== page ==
Companies (Amendment) Act 2020: Effect & Analysis

Estimated Reading Time: 11 minutes

Based on the Companies Law Committee’s recommendations, the Companies (Amendment) Bill, 2020 was introduced in the Lok Sabha. The Bill was first passed in the Lok Sabha and then in the Rajya Sabha. On September 28, 2020, the Companies (Amendment) Act, 2020 received the President’s assent. Different dates can be set for different provisions of the Act under the Amendment Act of 2020. 

The following are the highlights of the Amendment Act of 2020[1]

  1. To decriminalise certain offences under the Companies Act, 2013 (‘Act) in case of defaults which can be determined objectively and which otherwise lack any element of fraud or do not involve larger public interest, 
  2. To add a new Producer Companies Chapter XXIA to the Act, which was previously part of the Companies Act of 1956. ,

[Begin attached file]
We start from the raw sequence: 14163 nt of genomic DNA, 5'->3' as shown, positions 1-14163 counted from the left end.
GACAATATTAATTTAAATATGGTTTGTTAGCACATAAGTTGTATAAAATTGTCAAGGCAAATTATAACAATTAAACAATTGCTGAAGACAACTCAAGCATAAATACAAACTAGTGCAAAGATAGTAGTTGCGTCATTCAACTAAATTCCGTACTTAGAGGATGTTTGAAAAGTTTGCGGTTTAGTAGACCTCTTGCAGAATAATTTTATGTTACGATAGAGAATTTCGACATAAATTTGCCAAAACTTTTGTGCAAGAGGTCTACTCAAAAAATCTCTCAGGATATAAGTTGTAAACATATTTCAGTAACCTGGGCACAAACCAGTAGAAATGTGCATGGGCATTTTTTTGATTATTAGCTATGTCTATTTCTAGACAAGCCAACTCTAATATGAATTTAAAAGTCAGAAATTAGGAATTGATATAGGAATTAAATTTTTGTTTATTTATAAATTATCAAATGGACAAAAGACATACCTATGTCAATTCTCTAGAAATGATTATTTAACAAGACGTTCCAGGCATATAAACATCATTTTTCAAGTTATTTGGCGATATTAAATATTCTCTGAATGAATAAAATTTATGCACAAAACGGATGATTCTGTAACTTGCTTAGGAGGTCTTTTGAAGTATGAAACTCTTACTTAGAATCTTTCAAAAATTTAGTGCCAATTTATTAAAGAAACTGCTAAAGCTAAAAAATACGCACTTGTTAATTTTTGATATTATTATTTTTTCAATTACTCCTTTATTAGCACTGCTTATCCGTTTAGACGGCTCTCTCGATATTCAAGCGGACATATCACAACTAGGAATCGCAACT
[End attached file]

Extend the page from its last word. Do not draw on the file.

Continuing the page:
3. To create the National Company Law Appellate Tribunal’s Benches, 
  4. Exempting any class of persons from the requirements of section 89 relating to the declaration of beneficial interest in securities, as well as exempting any class of foreign companies from the provisions of Chapter XXII
  5. Cut down on the amount of time it takes to submit. for rights issues in order to expedite the process. 
  6. To provide that companies with a Corporate Social Responsibility(“CSR”) spending obligation of up to Rs. 50 lacs are not required to form a CSR Committee, and to enable qualifying companies under section 135 to set off any amount spent in excess of their CSR spending obligation in a given financial year against such obligation in subsequent financial years, 
  7. To make it easier for those types of unlisted companies to prepare and file their financial statements on a regular basis.
  8. To allow Indian companies to list their shares directly in legal foreign jurisdictions.

The MCA has issued a Notice[2] with certain provisions, including one concerning CSR, of the Act. Article 27, Companies Amendment Act 2020, amends Article 135 of the Act (relating to CSR). The MCA was also provided with a notice and modifications of the Companies’ Rules for 2014 (‘CSR Rules‘).

Analysis of the changes made by the Companies Amendment Act of 2020, as well as changes to the CSR Rules :